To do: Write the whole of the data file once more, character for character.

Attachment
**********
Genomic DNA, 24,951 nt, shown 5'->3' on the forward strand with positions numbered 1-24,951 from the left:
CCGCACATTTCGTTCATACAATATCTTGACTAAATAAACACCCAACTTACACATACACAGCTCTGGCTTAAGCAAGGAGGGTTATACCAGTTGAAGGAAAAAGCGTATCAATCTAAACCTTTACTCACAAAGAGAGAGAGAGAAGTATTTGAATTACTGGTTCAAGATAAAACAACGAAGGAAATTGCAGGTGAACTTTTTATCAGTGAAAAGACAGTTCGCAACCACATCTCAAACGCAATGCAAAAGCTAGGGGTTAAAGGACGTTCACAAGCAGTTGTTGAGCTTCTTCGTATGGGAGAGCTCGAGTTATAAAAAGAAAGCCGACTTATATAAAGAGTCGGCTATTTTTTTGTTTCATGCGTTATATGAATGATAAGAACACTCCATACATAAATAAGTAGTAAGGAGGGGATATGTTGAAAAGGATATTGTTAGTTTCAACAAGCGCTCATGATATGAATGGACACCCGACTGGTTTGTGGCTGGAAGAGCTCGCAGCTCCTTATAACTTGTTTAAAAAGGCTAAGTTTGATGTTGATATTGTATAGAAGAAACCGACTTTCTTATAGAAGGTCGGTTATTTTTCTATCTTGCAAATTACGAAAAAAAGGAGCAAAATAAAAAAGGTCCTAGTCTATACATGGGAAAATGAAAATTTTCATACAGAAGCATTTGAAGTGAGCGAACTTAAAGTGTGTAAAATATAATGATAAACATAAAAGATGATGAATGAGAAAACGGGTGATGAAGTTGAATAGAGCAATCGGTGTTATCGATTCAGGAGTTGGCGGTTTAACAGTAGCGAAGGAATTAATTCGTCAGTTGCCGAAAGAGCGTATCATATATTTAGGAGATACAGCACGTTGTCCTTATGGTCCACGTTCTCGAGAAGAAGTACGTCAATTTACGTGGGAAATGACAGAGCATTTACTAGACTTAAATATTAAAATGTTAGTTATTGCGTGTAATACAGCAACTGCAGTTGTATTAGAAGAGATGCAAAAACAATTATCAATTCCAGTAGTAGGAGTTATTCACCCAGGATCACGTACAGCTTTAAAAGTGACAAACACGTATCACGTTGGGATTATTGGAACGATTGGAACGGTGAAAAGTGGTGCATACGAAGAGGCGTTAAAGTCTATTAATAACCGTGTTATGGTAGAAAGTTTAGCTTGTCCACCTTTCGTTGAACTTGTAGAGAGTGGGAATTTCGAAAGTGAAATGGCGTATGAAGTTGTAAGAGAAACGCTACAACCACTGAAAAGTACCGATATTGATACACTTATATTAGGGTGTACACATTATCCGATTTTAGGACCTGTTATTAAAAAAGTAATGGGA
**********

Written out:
Genomic DNA, 24,951 nt, shown 5'->3' on the forward strand with positions numbered 1-24,951 from the left:
CCGCACATTTCGTTCATACAATATCTTGACTAAATAAACACCCAACTTACACATACACAGCTCTGGCTTAAGCAAGGAGGGTTATACCAGTTGAAGGAAAAAGCGTATCAATCTAAACCTTTACTCACAAAGAGAGAGAGAGAAGTATTTGAATTACTGGTTCAAGATAAAACAACGAAGGAAATTGCAGGTGAACTTTTTATCAGTGAAAAGACAGTTCGCAACCACATCTCAAACGCAATGCAAAAGCTAGGGGTTAAAGGACGTTCACAAGCAGTTGTTGAGCTTCTTCGTATGGGAGAGCTCGAGTTATAAAAAGAAAGCCGACTTATATAAAGAGTCGGCTATTTTTTTGTTTCATGCGTTATATGAATGATAAGAACACTCCATACATAAATAAGTAGTAAGGAGGGGATATGTTGAAAAGGATATTGTTAGTTTCAACAAGCGCTCATGATATGAATGGACACCCGACTGGTTTGTGGCTGGAAGAGCTCGCAGCTCCTTATAACTTGTTTAAAAAGGCTAAGTTTGATGTTGATATTGTATAGAAGAAACCGACTTTCTTATAGAAGGTCGGTTATTTTTCTATCTTGCAAATTACGAAAAAAAGGAGCAAAATAAAAAAGGTCCTAGTCTATACATGGGAAAATGAAAATTTTCATACAGAAGCATTTGAAGTGAGCGAACTTAAAGTGTGTAAAATATAATGATAAACATAAAAGATGATGAATGAGAAAACGGGTGATGAAGTTGAATAGAGCAATCGGTGTTATCGATTCAGGAGTTGGCGGTTTAACAGTAGCGAAGGAATTAATTCGTCAGTTGCCGAAAGAGCGTATCATATATTTAGGAGATACAGCACGTTGTCCTTATGGTCCACGTTCTCGAGAAGAAGTACGTCAATTTACGTGGGAAATGACAGAGCATTTACTAGACTTAAATATTAAAATGTTAGTTATTGCGTGTAATACAGCAACTGCAGTTGTATTAGAAGAGATGCAAAAACAATTATCAATTCCAGTAGTAGGAGTTATTCACCCAGGATCACGTACAGCTTTAAAAGTGACAAACACGTATCACGTTGGGATTATTGGAACGATTGGAACGGTGAAAAGTGGTGCATACGAAGAGGCGTTAAAGTCTATTAATAACCGTGTTATGGTAGAAAGTTTAGCTTGTCCACCTTTCGTTGAACTTGTAGAGAGTGGGAATTTCGAAAGTGAAATGGCGTATGAAGTTGTAAGAGAAACGCTACAACCACTGAAAAGTACCGATATTGATACACTTATATTAGGGTGTACACATTATCCGATTTTAGGACCTGTTATTAAAAAAGTAATGGGA